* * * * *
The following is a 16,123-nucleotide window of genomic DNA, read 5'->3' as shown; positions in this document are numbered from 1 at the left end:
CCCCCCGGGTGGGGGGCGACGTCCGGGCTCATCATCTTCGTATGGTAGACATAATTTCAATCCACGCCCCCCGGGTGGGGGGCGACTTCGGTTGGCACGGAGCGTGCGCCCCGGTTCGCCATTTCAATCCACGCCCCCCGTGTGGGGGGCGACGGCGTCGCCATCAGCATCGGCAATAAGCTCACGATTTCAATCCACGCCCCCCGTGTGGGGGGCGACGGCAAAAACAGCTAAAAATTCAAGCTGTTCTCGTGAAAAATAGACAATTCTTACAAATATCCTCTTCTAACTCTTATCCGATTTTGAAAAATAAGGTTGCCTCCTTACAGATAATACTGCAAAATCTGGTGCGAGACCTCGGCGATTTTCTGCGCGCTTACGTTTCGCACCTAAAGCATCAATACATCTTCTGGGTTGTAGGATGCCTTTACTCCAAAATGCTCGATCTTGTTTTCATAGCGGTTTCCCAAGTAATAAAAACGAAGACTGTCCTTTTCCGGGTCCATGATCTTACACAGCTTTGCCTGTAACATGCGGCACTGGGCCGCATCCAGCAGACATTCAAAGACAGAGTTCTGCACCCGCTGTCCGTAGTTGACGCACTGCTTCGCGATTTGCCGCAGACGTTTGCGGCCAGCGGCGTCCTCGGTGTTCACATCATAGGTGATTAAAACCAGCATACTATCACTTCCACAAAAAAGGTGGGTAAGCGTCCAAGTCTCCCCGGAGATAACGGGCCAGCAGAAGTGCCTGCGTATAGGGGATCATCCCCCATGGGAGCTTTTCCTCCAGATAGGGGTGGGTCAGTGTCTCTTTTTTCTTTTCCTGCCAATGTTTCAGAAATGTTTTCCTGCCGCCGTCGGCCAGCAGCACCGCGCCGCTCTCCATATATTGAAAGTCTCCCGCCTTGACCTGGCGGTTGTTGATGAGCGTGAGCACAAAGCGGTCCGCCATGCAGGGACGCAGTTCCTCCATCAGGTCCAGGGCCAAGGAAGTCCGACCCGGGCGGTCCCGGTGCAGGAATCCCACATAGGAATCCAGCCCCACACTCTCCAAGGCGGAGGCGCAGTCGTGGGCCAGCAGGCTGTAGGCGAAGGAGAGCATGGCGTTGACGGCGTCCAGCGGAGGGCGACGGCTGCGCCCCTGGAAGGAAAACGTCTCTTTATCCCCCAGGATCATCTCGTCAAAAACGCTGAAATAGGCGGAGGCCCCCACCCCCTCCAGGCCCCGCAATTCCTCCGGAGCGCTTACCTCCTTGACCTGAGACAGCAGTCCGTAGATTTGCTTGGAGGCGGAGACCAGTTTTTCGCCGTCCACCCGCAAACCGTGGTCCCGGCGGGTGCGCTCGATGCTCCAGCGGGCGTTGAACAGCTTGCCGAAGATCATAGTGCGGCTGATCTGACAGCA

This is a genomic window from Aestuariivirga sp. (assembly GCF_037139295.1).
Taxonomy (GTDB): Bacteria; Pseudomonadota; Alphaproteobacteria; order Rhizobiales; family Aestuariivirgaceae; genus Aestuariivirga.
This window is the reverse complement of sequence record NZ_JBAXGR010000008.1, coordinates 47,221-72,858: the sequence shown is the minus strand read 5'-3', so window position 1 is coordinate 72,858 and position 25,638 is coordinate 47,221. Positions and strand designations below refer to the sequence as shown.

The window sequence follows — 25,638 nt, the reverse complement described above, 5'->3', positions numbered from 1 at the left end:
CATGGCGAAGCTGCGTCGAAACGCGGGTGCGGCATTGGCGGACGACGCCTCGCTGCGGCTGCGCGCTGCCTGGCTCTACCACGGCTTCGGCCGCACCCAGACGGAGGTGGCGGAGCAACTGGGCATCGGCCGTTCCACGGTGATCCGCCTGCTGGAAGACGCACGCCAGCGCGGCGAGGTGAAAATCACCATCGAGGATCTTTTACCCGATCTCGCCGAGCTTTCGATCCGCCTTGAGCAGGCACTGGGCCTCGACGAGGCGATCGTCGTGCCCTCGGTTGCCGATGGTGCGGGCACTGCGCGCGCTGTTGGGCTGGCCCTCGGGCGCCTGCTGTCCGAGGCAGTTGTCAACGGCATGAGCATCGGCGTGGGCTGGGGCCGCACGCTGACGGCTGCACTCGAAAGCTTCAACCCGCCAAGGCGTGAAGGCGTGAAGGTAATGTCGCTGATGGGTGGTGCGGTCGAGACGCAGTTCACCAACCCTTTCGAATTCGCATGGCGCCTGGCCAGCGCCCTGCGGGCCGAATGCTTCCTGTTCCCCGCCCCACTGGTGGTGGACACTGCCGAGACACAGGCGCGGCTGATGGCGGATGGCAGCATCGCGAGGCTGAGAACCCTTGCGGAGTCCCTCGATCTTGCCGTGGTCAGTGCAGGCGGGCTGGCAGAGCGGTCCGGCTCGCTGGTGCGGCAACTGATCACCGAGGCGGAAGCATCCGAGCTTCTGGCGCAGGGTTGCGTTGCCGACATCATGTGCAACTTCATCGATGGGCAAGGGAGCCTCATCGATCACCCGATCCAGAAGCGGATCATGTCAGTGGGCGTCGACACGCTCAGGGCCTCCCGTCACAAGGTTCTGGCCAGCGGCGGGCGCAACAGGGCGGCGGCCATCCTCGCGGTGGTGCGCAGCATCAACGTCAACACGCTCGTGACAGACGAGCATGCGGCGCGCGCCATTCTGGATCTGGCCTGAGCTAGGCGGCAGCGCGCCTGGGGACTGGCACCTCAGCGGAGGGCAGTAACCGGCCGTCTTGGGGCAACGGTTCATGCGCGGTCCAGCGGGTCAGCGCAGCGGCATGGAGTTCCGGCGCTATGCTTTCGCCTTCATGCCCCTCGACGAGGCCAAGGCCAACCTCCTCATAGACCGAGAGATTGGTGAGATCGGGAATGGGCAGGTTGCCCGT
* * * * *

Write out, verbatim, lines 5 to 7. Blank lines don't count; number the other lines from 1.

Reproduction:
This window is the reverse complement of sequence record NZ_JBAXGR010000008.1, coordinates 47,221-72,858: the sequence shown is the minus strand read 5'-3', so window position 1 is coordinate 72,858 and position 25,638 is coordinate 47,221. Positions and strand designations below refer to the sequence as shown.

The window sequence follows — 25,638 nt, the reverse complement described above, 5'->3', positions numbered from 1 at the left end:
CATGGCGAAGCTGCGTCGAAACGCGGGTGCGGCATTGGCGGACGACGCCTCGCTGCGGCTGCGCGCTGCCTGGCTCTACCACGGCTTCGGCCGCACCCAGACGGAGGTGGCGGAGCAACTGGGCATCGGCCGTTCCACGGTGATCCGCCTGCTGGAAGACGCACGCCAGCGCGGCGAGGTGAAAATCACCATCGAGGATCTTTTACCCGATCTCGCCGAGCTTTCGATCCGCCTTGAGCAGGCACTGGGCCTCGACGAGGCGATCGTCGTGCCCTCGGTTGCCGATGGTGCGGGCACTGCGCGCGCTGTTGGGCTGGCCCTCGGGCGCCTGCTGTCCGAGGCAGTTGTCAACGGCATGAGCATCGGCGTGGGCTGGGGCCGCACGCTGACGGCTGCACTCGAAAGCTTCAACCCGCCAAGGCGTGAAGGCGTGAAGGTAATGTCGCTGATGGGTGGTGCGGTCGAGACGCAGTTCACCAACCCTTTCGAATTCGCATGGCGCCTGGCCAGCGCCCTGCGGGCCGAATGCTTCCTGTTCCCCGCCCCACTGGTGGTGGACACTGCCGAGACACAGGCGCGGCTGATGGCGGATGGCAGCATCGCGAGGCTGAGAACCCTTGCGGAGTCCCTCGATCTTGCCGTGGTCAGTGCAGGCGGGCTGGCAGAGCGGTCCGGCTCGCTGGTGCGGCAACTGATCACCGAGGCGGAAGCATCCGAGCTTCTGGCGCAGGGTTGCGTTGCCGACATCATGTGCAACTTCATCGATGGGCAAGGGAGCCTCATCGATCACCCGATCCAGAAGCGGATCATGTCAGTGGGCGTCGACACGCTCAGGGCCTCCCGTCACAAGGTTCTGGCCAGCGGCGGGCGCAACAGGGCGGCGGCCATCCTCGCGGTGGTGCGCAGCATCAACGTCAACACGCTCGTGACAGACGAGCATGCGGCGCGCGCCATTCTGGATCTGGCCTGAGCTAGGCGGCAGCGCGCCTGGGGACTGGCACCTCAGCGGAGGGCAGTAACCGGCCGTCTTGGGGCAACGGTTCATGCGCGGTCCAGCGGGTCAGCGCAGCGGCATGGAGTTCCGGCGCTATGCTTTCGCCTTCATGCCCCTCGACGAGGCCAAGGCCAACCTCCTCATAGACCGAGAGATTGGTGAGATCGGGAATGGGCAGGTTGCCCGT